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15

I would argue that your premise that the chords used in a song should be comprised of notes that occur in the scale of the tonic key doesn't really hold. Yes, the majority of songs tend to use almost exclusively diatonic triads, however, there are many example of non-diatonic chords, for instance, borrowed chords and secondary dominants. In traditional ...


11

On a basic level, this is just a modal chord progression using the Mixolydian mode, which contains a b7 scale degree. That makes the notes you're using G A B C D E F G. The G major triad (G B D) and the F major triad (F A C) are both right in there. But doesn't necessarily reconcile other chords aside from those two (assuming not all the songs you're talking ...


5

There are already some good answers, but I'd like to add an important term for a concept which is able to explain really a lot of occurrences of non-diatonic chords in popular music (and not only there). The concept is called modal interchange [1], which is the borrowing of chords from parallel tonalities. The borrowing of chords from the parallel minor key ...


5

I think there are some assumptions in your question that are false. First: Quartal harmony emerges and starts getting used extensively in Western music in the late-19th-, early-20th century. At the same time, many composers were also exploring different ideas about how chords can connect, including chord planing, which involves holding the same chord ...


4

I'm not sure that parallel motion is invariable - I think back to a lot of middle period Bartók (although he almost invariably spices the harmony with augmented fourths) - but I think in situations such as the examples you have given here, the colour, the sonority of fourths is a consideration. These are essentially melodic gestures that are coloured by the ...


2

While not present in these examples, the inversions of the quartal triad (a stack of three perfect fourths) often go unnoticed and are, in fact, essential to utilizing common tones in quartal harmony. Consider the chord (from lowest to highest) A-D-G. If we consider this to be the root position of the quartal triad, then its first inversion is D-G-A (known ...


2

I would make one distinction here in particular. Though not necessarily always the case, often times chords such as this are not so much quartal chords as they are quartal voicings. This is a good bit more obvious in the Jazz example. The example you provided also shows the chord symbols above, which are all indeed traditional triad based chords within ...


2

To supplement the previous answers, I would say that the diminished vii° chord formed from the notes of the major scale is unsatisfactory for many musical styles due to its dissonance (it has a tritone instead of a perfect fifth). When a consonant triad on the seventh degree is wanted, the easiest solution is to chromatically lower the root of the chord. ...


2

Here is what I hear: || Dmaj9 | D/C | Bbmaj7 | Ab7 | D(add 9) || The logic behind it - at least the way I hear it - is the bass line moving down in (major) seconds. The Bbmaj7 is borrowed from D minor (and it is what you correctly hear as iv, i.e. Gm7, which is basically the same thing as a Bbmaj7). I must admit that I don't have a good idea for ...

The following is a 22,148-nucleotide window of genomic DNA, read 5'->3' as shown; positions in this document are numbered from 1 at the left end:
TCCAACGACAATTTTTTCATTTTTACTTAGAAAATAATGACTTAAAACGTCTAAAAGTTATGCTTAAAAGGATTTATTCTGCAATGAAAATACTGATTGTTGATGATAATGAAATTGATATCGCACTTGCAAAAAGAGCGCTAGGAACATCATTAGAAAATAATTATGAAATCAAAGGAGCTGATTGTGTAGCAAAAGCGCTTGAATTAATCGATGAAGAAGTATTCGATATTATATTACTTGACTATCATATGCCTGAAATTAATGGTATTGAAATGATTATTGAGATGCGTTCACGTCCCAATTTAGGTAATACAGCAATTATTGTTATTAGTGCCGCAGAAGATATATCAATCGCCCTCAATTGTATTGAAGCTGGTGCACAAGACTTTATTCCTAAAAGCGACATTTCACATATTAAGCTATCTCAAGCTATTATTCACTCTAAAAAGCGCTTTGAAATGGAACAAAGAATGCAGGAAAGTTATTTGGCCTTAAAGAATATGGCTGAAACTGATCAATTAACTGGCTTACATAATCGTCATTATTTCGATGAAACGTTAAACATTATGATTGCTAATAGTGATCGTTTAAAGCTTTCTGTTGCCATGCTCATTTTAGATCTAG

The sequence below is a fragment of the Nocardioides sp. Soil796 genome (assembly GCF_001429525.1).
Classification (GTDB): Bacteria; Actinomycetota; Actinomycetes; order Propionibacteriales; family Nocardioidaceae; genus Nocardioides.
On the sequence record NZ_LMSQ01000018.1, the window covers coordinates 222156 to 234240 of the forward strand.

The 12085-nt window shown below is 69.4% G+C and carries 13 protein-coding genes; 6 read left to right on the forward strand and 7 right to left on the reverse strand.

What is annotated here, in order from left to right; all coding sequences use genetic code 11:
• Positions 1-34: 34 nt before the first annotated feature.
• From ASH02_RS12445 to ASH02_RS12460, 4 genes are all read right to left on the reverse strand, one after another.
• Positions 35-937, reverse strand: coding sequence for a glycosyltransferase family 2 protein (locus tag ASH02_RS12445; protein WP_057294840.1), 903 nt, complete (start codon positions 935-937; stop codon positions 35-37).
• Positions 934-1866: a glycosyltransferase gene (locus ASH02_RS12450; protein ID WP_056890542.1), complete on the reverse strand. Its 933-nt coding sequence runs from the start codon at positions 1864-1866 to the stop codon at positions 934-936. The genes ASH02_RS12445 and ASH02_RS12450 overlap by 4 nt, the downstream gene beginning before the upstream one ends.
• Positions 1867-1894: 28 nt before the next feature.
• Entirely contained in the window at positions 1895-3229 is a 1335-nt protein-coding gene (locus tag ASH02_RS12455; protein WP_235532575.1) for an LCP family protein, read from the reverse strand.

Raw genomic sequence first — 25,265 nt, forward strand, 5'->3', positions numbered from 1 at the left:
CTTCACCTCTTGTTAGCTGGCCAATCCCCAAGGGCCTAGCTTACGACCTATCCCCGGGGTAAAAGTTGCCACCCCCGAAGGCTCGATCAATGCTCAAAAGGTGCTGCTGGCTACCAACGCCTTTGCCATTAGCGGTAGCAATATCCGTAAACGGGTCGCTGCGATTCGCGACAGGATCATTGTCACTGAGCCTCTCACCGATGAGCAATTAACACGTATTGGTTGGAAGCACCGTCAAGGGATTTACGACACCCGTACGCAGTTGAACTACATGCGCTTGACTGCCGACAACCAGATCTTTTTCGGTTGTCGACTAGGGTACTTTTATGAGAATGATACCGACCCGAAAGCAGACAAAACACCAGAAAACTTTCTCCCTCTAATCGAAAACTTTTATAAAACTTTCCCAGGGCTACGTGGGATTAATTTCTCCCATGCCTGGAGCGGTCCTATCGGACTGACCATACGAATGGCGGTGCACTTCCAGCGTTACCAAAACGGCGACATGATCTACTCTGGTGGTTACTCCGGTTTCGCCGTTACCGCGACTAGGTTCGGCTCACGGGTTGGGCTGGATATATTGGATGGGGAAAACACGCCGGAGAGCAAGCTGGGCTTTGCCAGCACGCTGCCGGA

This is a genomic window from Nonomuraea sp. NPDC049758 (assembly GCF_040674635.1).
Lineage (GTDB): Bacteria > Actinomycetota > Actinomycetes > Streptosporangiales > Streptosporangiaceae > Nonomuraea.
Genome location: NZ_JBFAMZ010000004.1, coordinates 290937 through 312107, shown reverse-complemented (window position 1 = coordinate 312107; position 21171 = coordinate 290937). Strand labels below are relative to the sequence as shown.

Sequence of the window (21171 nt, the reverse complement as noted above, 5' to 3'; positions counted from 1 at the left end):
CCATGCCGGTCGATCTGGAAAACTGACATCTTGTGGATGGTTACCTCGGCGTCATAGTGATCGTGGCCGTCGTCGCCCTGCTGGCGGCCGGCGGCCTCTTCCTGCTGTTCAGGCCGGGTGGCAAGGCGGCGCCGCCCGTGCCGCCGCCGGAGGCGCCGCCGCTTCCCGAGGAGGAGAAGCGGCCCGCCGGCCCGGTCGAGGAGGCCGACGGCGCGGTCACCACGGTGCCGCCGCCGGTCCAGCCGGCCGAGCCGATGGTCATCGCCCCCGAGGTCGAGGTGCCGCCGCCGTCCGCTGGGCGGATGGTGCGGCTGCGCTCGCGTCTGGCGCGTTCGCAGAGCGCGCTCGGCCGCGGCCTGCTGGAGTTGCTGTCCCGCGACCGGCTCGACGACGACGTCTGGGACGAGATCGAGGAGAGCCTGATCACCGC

2

Guitarists tend to learn chord shapes, and to learn rules about what chord can come next. But chords aren't stand-alone entities, they're a collection of notes which, seperately or in combination, create tensions which can be resolved by moving to other notes. You know that G7 wants to go to C. (Otherwise why would it be a pleasant surprise when it goes ...


1

Why does it seem to work so well? The ♭VII major chord has a strong harmonic relationship to the tonic. Within the first few harmonics (with most instruments) there are overtones that approximately correspond to the lowered seventh and the second degrees of the tonic scale, which are the first and third of the ♭VII chord: 1st harmonic = fundamental ...


1

Riff on these chords: C Eb F Eb C Now try: C Bb C Bb... (On Broadway) How about: F C G D A (Let's do the Time Warp again) Have your fixed ideas of what is allowed in a popular song loosened up a bit? :-) No need for special arguments about shifting mode. In C major you can use chords of Eb, Bb (and a whole lot more) without changing key, mode or ...


1

The other answers are best. But do also make sure you've actually got the key of the song correct. (I mention that just because people often learn the rule "songs have chord progressions comprised of notes from the scale of the song's key" at about the same time as rules like "songs have chord progressions beginning and ending on the root", or "songs have ...


1

Casey and Dan's answers are great. To add to Casey's, the F leads nicely to Em. In Roman numerals, this would be VII -> vi. Pink Floyd uses this progression on Dark Side of the Moon, in the song Breathe (and maybe another song on that album as well). When used well, non-diatonic chords really do amazing things to music!



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